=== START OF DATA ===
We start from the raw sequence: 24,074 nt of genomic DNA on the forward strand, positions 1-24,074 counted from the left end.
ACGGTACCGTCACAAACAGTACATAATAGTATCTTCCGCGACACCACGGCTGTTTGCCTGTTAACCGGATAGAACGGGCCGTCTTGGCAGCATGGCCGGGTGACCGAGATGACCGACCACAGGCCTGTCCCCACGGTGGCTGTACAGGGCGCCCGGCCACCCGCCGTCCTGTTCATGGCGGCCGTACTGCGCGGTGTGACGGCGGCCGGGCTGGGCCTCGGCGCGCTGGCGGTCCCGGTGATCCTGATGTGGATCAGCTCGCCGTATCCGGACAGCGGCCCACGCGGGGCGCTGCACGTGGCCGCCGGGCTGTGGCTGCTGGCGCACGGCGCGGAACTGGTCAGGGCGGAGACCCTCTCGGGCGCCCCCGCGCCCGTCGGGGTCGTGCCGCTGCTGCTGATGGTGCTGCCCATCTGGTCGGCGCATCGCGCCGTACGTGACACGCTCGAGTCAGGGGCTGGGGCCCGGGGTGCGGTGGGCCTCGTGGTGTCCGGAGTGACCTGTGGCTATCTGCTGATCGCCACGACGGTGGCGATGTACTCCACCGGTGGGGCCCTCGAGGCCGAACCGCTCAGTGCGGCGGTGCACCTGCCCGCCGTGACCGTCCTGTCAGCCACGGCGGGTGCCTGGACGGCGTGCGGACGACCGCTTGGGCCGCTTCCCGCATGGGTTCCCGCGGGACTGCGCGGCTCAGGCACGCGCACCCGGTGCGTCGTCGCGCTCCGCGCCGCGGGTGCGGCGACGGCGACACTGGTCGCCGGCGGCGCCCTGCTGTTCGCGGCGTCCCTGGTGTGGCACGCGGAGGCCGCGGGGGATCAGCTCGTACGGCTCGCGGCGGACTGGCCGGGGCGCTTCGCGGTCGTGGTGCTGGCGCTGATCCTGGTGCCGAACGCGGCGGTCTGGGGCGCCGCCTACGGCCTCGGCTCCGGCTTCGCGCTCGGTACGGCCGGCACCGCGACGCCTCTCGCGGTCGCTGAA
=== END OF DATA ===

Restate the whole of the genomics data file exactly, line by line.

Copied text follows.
We start from the raw sequence: 24,074 nt of genomic DNA on the forward strand, positions 1-24,074 counted from the left end.
ACGGTACCGTCACAAACAGTACATAATAGTATCTTCCGCGACACCACGGCTGTTTGCCTGTTAACCGGATAGAACGGGCCGTCTTGGCAGCATGGCCGGGTGACCGAGATGACCGACCACAGGCCTGTCCCCACGGTGGCTGTACAGGGCGCCCGGCCACCCGCCGTCCTGTTCATGGCGGCCGTACTGCGCGGTGTGACGGCGGCCGGGCTGGGCCTCGGCGCGCTGGCGGTCCCGGTGATCCTGATGTGGATCAGCTCGCCGTATCCGGACAGCGGCCCACGCGGGGCGCTGCACGTGGCCGCCGGGCTGTGGCTGCTGGCGCACGGCGCGGAACTGGTCAGGGCGGAGACCCTCTCGGGCGCCCCCGCGCCCGTCGGGGTCGTGCCGCTGCTGCTGATGGTGCTGCCCATCTGGTCGGCGCATCGCGCCGTACGTGACACGCTCGAGTCAGGGGCTGGGGCCCGGGGTGCGGTGGGCCTCGTGGTGTCCGGAGTGACCTGTGGCTATCTGCTGATCGCCACGACGGTGGCGATGTACTCCACCGGTGGGGCCCTCGAGGCCGAACCGCTCAGTGCGGCGGTGCACCTGCCCGCCGTGACCGTCCTGTCAGCCACGGCGGGTGCCTGGACGGCGTGCGGACGACCGCTTGGGCCGCTTCCCGCATGGGTTCCCGCGGGACTGCGCGGCTCAGGCACGCGCACCCGGTGCGTCGTCGCGCTCCGCGCCGCGGGTGCGGCGACGGCGACACTGGTCGCCGGCGGCGCCCTGCTGTTCGCGGCGTCCCTGGTGTGGCACGCGGAGGCCGCGGGGGATCAGCTCGTACGGCTCGCGGCGGACTGGCCGGGGCGCTTCGCGGTCGTGGTGCTGGCGCTGATCCTGGTGCCGAACGCGGCGGTCTGGGGCGCCGCCTACGGCCTCGGCTCCGGCTTCGCGCTCGGTACGGCCGGCACCGCGACGCCTCTCGCGGTCGCTGAA